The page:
A little research can often go a long way. We recently analysed the experience of one of our larger hotel clients on TripAdvisor, focusing on pre- and post-implementation of Dialogue. What did we find?
Firstly, that their TripAdvisor ranking began to improve. Well, that’s not particularly newsworthy in itself, all our clients who operate Dialogue as per the manual have seen their rankings rise. But when we looked more closely we did find something interesting:
That their reviewers broke down into two distinct ‘types’, let’s call them ‘Type 1’ and ‘Type 2’…
‘Type 1’ – is the habitual TripAdvisor reviewer. They post reviews whenever and wherever they stay…
‘Type 2’- rarely, if ever, post reviews unless they are dissatisfied
Let’s look at the raw data:
We looked at reviewers scoring the hotel 5 stars. They had posted an average of 11 reviews on TripAdvisor and they were overwhelmingly ‘Type 1’. Then we looked at the 1 star reviewers. They had posted an average of under 3 reviews each – they were almost all ‘Type 2’.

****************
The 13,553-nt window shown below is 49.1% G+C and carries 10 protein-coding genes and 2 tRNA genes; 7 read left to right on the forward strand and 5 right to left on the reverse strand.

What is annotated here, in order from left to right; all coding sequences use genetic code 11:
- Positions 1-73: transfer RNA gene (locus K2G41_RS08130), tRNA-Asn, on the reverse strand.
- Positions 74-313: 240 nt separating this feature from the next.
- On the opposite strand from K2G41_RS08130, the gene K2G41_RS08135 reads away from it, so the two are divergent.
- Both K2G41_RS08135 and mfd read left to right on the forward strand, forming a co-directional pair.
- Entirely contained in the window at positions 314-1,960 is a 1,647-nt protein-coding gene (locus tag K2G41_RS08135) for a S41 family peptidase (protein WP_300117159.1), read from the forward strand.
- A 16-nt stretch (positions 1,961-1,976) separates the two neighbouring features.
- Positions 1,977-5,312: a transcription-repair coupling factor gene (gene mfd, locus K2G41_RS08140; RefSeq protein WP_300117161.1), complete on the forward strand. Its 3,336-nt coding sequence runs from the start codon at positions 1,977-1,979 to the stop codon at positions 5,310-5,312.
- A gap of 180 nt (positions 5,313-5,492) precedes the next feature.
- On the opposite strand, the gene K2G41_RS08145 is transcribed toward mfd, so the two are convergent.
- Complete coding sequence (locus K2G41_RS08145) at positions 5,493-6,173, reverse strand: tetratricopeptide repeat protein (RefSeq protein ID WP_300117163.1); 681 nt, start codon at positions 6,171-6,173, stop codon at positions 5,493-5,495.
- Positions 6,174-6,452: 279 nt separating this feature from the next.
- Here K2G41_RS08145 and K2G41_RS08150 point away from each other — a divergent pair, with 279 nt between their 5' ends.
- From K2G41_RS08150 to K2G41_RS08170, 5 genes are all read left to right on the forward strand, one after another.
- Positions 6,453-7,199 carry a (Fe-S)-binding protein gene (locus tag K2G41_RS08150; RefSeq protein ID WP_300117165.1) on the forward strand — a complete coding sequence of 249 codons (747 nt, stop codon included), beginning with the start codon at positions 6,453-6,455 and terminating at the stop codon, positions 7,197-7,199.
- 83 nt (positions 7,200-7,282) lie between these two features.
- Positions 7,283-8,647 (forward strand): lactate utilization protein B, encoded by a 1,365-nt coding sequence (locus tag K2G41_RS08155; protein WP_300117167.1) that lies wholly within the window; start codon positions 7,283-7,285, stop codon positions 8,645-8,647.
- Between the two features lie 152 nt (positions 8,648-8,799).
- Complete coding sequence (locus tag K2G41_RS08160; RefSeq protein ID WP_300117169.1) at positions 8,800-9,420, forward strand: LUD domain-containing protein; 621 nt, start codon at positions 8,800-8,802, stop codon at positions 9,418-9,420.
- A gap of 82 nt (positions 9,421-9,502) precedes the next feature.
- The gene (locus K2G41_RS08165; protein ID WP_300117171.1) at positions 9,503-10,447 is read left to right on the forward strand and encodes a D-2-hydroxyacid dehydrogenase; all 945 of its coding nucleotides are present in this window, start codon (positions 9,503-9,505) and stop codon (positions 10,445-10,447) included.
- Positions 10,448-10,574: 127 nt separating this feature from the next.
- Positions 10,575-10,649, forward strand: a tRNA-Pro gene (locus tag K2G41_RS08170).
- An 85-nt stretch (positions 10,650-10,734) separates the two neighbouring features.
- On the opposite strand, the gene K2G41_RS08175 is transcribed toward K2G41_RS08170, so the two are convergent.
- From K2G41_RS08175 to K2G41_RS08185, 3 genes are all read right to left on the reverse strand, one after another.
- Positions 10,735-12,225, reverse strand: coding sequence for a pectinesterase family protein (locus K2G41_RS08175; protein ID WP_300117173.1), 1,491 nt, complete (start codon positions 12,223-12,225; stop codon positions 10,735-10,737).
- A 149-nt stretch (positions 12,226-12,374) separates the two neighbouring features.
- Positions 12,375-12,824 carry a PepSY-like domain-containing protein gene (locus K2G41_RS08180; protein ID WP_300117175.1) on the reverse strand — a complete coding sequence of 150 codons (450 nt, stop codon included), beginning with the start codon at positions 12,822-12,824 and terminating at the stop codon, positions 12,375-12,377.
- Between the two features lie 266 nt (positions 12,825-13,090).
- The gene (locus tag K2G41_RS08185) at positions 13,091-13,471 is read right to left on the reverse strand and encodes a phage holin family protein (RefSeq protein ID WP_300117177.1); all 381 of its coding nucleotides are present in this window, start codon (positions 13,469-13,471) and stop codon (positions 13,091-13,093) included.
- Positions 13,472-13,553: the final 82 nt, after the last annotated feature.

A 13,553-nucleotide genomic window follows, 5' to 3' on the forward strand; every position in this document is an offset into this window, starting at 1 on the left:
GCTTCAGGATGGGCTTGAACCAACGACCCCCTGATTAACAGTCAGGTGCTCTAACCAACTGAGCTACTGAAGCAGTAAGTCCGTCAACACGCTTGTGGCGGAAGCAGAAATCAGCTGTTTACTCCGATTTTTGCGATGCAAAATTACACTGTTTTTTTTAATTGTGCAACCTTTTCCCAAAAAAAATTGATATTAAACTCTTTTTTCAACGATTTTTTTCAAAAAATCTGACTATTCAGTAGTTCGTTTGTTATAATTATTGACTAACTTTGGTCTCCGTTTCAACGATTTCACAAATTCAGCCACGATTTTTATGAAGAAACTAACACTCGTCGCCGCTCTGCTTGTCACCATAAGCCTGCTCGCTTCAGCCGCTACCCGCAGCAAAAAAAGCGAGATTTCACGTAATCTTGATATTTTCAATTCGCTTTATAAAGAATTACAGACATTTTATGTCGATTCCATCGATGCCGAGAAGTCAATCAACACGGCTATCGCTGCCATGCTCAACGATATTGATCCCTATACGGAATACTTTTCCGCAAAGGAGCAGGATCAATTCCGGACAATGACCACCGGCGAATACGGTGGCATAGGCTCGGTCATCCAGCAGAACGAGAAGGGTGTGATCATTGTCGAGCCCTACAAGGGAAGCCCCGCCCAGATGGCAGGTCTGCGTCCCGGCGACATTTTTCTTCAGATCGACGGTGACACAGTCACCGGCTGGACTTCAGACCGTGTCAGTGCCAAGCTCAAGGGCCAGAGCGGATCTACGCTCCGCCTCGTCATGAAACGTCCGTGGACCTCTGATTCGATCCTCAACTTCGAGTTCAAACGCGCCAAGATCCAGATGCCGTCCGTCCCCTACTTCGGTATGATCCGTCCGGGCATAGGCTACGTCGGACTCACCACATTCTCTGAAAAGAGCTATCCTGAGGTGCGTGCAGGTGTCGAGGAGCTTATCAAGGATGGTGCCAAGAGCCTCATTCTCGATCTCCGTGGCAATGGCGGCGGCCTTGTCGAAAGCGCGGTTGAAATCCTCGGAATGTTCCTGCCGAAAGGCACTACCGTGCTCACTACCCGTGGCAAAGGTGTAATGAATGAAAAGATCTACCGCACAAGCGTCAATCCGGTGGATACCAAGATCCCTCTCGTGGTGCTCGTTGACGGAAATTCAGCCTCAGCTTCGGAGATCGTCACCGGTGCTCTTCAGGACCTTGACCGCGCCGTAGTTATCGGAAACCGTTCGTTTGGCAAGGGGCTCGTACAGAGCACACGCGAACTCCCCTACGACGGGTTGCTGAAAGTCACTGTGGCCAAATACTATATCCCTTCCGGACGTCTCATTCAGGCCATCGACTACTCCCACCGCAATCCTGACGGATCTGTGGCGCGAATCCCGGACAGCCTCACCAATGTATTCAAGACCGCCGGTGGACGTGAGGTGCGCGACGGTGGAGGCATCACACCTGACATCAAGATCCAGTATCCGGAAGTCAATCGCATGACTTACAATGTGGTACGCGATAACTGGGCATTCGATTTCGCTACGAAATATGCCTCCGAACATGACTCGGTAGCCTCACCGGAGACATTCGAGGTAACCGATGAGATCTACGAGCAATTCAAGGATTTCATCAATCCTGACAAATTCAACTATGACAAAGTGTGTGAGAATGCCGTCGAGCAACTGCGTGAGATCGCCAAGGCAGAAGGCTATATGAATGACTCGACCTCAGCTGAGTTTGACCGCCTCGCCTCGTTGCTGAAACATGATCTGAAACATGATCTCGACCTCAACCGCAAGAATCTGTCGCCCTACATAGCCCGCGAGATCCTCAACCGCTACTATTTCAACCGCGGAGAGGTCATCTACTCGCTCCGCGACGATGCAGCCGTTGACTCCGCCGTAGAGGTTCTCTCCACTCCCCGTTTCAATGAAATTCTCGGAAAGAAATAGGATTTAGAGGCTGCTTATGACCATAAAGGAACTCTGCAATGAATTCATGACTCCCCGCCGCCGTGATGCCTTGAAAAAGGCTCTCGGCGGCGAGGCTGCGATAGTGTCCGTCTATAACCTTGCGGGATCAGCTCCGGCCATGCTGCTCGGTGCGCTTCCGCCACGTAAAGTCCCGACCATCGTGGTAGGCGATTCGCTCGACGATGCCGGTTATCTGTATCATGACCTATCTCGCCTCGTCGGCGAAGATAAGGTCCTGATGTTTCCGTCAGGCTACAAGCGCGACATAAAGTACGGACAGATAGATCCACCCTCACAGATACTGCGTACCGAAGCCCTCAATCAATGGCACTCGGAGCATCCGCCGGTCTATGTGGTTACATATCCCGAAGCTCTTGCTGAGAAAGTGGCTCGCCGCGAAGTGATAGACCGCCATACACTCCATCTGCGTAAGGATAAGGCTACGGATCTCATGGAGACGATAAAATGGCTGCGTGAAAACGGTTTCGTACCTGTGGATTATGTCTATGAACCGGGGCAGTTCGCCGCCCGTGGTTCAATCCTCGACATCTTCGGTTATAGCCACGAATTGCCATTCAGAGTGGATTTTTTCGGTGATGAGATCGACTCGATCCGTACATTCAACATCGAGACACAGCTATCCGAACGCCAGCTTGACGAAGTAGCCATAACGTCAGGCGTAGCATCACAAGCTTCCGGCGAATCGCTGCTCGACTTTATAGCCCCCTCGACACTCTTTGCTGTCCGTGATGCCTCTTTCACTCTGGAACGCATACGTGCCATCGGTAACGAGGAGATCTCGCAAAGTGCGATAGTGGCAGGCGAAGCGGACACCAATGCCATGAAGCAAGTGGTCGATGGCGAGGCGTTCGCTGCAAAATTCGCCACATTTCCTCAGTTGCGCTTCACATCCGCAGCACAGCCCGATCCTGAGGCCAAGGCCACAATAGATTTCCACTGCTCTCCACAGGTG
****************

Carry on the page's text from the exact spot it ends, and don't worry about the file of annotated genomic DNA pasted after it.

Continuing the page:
We then went on to strip out the ‘habitual reviewers’ who had posted a 1 star (for this purpose we counted reviewers with more than 20 reviews as ‘habitual’) the average came right down to 1.4.
- Habitual TripAdvisor reviewers will post a review whatever…
- Dissatisfied guests who wouldn’t normally dream of posting a review will post a review on TripAdvisor if they are not given a route they prefer*…
Dialogue is giving our client’s dissatisfied guests a route they prefer. They actively want to communicate with the hotel, they want the hotel to given an opportunity to apologise/explain and, in the overwhelming majority of cases, to retain their custom.
We know Dialogue works, now we (and you) know more about why it works.
*Look at the ‘helpful’ votes – aaarrgh!